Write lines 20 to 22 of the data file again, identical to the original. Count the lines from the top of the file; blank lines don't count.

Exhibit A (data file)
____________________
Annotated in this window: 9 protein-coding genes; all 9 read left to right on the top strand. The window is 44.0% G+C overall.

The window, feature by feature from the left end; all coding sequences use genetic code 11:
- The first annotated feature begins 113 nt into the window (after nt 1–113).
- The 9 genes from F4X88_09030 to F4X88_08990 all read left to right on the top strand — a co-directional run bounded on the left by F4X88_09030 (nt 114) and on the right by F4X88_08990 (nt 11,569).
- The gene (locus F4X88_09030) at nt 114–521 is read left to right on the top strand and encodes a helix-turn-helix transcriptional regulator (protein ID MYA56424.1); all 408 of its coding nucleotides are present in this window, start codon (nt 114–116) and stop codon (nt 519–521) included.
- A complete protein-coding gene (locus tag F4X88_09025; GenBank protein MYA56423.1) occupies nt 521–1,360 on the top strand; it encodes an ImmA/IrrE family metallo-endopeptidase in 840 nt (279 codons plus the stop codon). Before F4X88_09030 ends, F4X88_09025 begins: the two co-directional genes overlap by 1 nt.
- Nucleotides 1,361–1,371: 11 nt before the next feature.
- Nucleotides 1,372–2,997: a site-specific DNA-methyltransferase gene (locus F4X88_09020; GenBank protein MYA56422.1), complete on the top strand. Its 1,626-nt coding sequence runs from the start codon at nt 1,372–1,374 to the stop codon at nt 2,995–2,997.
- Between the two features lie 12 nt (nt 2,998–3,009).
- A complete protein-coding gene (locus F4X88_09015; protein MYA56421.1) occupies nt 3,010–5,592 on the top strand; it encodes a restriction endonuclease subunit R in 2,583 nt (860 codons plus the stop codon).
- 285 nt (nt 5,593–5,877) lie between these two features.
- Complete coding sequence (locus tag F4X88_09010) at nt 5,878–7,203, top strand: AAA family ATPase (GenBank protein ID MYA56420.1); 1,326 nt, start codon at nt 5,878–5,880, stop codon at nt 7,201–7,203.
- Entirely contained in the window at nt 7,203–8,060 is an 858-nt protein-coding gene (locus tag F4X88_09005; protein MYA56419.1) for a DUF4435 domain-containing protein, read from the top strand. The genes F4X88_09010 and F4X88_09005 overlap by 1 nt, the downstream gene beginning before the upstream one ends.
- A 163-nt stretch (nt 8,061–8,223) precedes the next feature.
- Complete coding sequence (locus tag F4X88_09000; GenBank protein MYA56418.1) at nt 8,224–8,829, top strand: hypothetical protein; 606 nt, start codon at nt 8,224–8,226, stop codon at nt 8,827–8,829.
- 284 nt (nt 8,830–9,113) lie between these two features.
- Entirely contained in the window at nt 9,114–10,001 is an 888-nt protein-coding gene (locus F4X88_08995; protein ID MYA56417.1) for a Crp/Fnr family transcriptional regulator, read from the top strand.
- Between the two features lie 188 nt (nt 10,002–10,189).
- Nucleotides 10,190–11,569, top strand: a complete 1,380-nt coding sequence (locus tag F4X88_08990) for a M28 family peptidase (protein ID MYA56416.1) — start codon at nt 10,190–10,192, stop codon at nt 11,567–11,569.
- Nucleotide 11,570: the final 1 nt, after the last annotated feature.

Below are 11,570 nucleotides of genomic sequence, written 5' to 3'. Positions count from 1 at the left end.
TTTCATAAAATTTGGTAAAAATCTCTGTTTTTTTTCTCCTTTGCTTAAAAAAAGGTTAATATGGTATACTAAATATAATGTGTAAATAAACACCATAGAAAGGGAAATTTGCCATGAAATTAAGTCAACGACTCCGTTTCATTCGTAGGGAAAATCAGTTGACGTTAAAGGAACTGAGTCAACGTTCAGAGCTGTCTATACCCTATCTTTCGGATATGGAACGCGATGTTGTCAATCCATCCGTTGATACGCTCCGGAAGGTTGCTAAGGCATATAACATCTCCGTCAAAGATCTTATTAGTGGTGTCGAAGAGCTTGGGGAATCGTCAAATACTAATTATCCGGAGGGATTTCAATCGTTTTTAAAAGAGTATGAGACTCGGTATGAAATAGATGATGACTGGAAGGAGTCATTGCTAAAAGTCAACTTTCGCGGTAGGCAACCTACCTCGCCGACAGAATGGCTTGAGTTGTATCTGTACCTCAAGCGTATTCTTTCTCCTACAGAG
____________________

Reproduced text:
- Nucleotide 11,570: the final 1 nt, after the last annotated feature.

Below are 11,570 nucleotides of genomic sequence, written 5' to 3'. Positions count from 1 at the left end.
TTTCATAAAATTTGGTAAAAATCTCTGTTTTTTTTCTCCTTTGCTTAAAAAAAGGTTAATATGGTATACTAAATATAATGTGTAAATAAACACCATAGAAAGGGAAATTTGCCATGAAATTAAGTCAACGACTCCGTTTCATTCGTAGGGAAAATCAGTTGACGTTAAAGGAACTGAGTCAACGTTCAGAGCTGTCTATACCCTATCTTTCGGATATGGAACGCGATGTTGTCAATCCATCCGTTGATACGCTCCGGAAGGTTGCTAAGGCATATAACATCTCCGTCAAAGATCTTATTAGTGGTGTCGAAGAGCTTGGGGAATCGTCAAATACTAATTATCCGGAGGGATTTCAATCGTTTTTAAAAGAGTATGAGACTCGGTATGAAATAGATGATGACTGGAAGGAGTCATTGCTAAAAGTCAACTTTCGCGGTAGGCAACCTACCTCGCCGACAGAATGGCTTGAGTTGTATCTGTACCTCAAGCGTATTCTTTCTCCTACAGAG